“Herzog’s Nosferatu, with Isabelle Adjani – I just like the idea of that exercise: for him to want to remake Murnau’s film (from 1922). And obviously Klaus Kinski as Count Dracula is just really creepy. To me it’s almost a perfect movie.”

NEAR DARK (1987)

Near Dark by Kathryn Bigelow, another female director. There’s a sequence when they’re going to a bar and they’re dancing to, I think, The Cramps (starts singing) ‘You give me fever’ and there’s a little boy vampire, who is to die for, and he has this cool T-shirt with Jimi Hendrix on… or, no, it’s maybe William Burroughs. Anyway, it’s a great graphic. And there’s that beautiful girl who stars in it, Jenny Wright, who was in Pink Floyd – The Wall, playing the groupie. She’s one of the most beautiful actresses of the 80s, this blond girl; she was married to Nicolas Cage for a minute and she’s super hot and super sexy. It’s just a strange vampire movie.”

DRACULA (1992)

“It’s a classic. I like how true to the book Coppola is, because the book is one of my favourite books. I first read it in high school and I’ve read it a few times. And what’s-her-name with the white collar in the coffin, Sadie Frost. There’s just so much about this movie that I like, mostly because of how true to the book he was. Keanu Reeves gets a lot of slack for his accent in the film. Him and Winona, both their accents are questionable but I don’t mind! I mean, I absolutely love Keanu but maybe it’s my generation, you know. And I think Gary (Oldman) makes up for it. He’s so good in it, he makes up for everyone else who’s lacking.”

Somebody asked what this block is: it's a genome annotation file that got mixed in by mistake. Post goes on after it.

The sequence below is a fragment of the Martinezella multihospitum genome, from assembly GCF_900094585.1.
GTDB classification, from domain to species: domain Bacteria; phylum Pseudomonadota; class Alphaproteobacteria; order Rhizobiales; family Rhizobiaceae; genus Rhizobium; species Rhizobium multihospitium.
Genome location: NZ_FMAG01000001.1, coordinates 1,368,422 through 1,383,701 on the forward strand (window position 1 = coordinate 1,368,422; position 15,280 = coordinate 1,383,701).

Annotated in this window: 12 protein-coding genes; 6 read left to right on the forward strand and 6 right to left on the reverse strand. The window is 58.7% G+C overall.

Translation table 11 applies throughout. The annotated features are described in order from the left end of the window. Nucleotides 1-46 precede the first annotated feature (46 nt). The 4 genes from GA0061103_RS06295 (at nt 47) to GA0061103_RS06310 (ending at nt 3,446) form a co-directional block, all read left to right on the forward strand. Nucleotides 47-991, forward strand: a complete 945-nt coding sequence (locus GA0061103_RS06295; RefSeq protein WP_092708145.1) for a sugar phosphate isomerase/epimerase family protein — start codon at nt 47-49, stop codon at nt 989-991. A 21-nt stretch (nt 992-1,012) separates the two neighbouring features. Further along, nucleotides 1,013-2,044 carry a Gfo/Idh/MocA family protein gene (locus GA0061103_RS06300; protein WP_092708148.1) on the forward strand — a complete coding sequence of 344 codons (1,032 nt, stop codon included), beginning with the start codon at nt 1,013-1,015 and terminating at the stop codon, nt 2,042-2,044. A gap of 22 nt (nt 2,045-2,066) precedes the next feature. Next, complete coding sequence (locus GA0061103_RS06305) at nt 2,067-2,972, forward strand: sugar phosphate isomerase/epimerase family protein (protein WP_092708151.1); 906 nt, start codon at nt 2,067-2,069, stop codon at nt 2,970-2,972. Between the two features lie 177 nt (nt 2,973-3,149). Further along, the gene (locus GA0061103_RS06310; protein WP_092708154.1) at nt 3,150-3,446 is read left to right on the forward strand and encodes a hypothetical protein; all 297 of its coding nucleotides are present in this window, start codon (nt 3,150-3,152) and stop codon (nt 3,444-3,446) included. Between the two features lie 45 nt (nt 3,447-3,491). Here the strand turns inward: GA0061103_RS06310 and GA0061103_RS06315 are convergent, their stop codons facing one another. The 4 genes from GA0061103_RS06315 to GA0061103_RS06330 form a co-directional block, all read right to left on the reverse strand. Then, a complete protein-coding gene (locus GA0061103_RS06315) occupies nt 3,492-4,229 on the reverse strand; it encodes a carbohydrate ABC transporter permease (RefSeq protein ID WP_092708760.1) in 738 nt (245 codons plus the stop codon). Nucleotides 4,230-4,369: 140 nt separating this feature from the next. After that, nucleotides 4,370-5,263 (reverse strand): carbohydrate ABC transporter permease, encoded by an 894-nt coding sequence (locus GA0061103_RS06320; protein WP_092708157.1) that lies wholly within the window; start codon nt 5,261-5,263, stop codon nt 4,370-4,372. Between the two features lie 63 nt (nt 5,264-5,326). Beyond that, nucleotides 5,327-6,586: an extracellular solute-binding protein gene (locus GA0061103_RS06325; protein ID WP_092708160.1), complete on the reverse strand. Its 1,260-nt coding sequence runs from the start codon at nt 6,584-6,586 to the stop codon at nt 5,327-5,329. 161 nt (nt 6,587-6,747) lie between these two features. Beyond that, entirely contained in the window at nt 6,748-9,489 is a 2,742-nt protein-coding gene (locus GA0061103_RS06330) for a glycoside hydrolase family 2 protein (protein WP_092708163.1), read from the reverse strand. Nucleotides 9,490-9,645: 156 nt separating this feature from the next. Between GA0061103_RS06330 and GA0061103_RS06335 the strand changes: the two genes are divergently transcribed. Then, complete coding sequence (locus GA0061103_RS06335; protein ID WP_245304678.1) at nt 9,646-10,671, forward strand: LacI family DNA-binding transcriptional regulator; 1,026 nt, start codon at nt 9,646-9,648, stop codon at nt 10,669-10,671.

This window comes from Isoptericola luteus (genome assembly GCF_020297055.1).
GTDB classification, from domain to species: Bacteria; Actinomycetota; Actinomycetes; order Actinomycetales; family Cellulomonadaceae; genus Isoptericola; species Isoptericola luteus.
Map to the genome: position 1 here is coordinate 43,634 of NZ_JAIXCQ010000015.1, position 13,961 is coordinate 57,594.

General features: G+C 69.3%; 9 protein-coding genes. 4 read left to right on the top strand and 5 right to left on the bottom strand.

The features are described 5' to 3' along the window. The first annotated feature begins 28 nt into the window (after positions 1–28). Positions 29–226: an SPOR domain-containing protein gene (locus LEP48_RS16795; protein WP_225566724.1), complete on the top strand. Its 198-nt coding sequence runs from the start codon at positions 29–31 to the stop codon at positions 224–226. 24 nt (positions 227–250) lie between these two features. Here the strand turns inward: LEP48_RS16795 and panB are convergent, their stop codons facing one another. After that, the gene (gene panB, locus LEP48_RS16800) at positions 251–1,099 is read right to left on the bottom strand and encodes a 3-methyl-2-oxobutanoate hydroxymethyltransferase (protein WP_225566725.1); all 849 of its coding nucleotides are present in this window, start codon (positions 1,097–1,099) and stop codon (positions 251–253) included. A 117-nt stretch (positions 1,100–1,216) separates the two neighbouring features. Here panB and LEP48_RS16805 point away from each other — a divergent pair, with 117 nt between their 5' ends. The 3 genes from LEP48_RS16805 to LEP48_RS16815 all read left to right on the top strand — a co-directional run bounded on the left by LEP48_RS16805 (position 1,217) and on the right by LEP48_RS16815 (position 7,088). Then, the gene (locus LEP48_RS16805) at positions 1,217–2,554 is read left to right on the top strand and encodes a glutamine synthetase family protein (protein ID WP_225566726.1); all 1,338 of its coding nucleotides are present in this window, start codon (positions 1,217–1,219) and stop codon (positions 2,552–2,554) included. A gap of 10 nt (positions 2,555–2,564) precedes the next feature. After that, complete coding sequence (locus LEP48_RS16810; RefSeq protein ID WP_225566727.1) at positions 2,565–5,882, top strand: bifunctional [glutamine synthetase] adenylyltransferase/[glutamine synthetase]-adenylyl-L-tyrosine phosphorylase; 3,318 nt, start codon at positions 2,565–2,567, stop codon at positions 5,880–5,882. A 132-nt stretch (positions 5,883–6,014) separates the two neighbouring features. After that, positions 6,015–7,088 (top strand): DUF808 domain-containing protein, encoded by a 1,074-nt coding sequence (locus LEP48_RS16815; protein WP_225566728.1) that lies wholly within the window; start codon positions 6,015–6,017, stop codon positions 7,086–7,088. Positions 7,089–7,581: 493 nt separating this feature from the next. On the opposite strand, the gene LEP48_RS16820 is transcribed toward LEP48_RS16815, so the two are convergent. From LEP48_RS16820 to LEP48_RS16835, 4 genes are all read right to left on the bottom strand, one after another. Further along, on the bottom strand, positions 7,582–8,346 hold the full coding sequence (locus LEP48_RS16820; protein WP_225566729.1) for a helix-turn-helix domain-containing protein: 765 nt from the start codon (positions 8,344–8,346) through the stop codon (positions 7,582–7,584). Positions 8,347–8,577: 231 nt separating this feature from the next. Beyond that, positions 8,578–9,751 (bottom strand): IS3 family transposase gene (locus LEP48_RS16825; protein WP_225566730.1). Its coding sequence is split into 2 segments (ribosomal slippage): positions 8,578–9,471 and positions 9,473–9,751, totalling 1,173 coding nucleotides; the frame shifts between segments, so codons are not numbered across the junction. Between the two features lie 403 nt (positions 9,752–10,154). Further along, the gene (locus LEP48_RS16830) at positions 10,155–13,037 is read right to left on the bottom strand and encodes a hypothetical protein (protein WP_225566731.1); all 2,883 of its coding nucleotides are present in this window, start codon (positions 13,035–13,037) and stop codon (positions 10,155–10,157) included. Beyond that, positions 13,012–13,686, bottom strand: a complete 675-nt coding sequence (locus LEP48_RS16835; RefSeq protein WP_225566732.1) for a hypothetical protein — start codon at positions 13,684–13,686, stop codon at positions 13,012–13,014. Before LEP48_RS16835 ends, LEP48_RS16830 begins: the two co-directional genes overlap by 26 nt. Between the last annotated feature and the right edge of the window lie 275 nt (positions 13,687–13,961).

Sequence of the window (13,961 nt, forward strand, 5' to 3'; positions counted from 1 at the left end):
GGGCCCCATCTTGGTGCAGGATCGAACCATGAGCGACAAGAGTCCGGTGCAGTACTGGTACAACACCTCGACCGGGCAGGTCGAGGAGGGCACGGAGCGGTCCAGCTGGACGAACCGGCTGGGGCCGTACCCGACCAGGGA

“It’s a movie about making a movie about a vampire, which I love. Movies about making movies are such special things to me. It’s another genre that I really love. Willem Dafoe plays the vampire and he’s so great, so creepy. I feel like it’s very much a nod to Klaus Kinski in Herzog’s Nosferatu.”


“You gotta go for a poppy one, you know. I mean, Pitt and Cruise and young Kirsten Dunst. I think the costumes are great in this and the boys are romantic. And Anne Rice has made legions of vampire fans through her books. She’s definitely owed a nod.”


The Addiction by Abel Ferrara, with Lili Taylor, just captures New York in the 90s so well and it’s so simple, and it’s like one of those movies you can watch and be like, ‘Oh, I can make a movie too’. The cast is great and I love Lili, and I wish she could star in more movies. She looks so beautiful in that. It’s just such a time capsule of New York at that time.”


Let the Right One In is the Swedish vampire movie that came out a few years ago. (Tomas Alfredson) is just such a talented director, you know, he did Tinker Tailor. And I just love the story, which focuses on the two children and her just being this weird angel/vampire/demon thing, which is kind of more ambiguous. Then there’s her sexuality, the production design, the simplicity, the cinematography; I think it’s one of the best vampire films that’s come out in the past 10 years – and so entertaining. I think it could have done without the cat combustion scene. It probably would’ve benefited from cutting that out. And I saw the remake and it was not so great.”